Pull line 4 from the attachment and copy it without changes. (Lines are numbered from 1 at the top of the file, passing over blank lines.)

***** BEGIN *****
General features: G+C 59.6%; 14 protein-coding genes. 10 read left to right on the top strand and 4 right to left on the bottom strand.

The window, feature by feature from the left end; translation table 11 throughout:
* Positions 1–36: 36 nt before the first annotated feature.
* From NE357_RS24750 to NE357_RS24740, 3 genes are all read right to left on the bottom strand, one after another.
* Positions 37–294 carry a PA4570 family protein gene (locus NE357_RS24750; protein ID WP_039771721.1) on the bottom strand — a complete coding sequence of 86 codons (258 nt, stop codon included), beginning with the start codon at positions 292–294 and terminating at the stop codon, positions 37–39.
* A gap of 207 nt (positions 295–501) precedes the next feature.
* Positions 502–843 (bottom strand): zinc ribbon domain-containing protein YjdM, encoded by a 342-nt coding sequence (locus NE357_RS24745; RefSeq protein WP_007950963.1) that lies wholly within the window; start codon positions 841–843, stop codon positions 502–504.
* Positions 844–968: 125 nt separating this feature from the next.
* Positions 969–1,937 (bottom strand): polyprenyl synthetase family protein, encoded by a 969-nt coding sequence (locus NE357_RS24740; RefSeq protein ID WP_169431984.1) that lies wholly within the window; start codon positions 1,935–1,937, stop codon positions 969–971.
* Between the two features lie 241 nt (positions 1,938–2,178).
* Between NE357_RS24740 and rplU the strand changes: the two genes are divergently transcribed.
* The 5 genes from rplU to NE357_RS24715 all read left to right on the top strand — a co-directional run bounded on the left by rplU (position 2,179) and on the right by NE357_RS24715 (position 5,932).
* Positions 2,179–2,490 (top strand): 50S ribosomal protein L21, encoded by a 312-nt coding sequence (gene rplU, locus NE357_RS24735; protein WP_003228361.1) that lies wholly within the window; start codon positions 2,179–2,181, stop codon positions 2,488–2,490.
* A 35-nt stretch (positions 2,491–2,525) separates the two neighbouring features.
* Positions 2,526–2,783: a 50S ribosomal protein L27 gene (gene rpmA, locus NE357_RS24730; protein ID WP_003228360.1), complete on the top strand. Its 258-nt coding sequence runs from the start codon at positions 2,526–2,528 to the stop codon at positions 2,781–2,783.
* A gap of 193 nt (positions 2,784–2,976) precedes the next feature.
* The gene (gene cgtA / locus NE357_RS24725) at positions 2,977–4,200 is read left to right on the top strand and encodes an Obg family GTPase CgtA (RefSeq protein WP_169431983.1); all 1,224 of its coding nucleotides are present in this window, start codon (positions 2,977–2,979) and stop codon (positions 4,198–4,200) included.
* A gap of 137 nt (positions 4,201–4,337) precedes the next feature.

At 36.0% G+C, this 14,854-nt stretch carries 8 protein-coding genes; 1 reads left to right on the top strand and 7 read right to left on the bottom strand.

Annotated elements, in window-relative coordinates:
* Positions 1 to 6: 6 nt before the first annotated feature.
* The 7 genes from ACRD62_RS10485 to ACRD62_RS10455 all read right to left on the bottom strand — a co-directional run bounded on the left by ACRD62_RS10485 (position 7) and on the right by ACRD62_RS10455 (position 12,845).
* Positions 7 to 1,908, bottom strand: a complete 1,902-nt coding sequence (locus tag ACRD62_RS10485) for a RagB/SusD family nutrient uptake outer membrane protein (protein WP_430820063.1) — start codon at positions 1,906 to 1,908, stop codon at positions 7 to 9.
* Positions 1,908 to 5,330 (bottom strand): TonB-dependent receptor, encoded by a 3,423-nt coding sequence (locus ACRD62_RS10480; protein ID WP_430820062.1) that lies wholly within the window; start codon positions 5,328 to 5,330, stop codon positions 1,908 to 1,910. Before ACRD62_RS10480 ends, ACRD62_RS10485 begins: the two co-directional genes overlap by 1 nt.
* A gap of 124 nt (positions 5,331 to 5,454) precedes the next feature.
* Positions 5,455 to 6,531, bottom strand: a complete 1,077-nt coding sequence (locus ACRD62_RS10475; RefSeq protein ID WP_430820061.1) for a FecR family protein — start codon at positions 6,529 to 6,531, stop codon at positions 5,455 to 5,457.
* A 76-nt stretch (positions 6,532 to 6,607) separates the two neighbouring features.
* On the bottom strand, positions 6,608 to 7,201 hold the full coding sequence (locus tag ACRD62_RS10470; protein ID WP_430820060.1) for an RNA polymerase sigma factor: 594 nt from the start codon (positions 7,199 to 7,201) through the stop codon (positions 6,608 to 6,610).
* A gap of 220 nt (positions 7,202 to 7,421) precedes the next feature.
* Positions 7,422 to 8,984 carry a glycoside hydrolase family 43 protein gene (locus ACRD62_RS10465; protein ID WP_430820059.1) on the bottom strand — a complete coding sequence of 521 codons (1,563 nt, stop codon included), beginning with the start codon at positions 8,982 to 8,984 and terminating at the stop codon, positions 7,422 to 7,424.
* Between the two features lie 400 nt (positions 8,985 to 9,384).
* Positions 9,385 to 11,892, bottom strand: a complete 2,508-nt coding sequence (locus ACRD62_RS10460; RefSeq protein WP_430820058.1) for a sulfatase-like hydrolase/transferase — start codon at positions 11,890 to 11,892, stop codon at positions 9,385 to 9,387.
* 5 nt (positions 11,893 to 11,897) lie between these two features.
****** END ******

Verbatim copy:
* From NE357_RS24750 to NE357_RS24740, 3 genes are all read right to left on the bottom strand, one after another.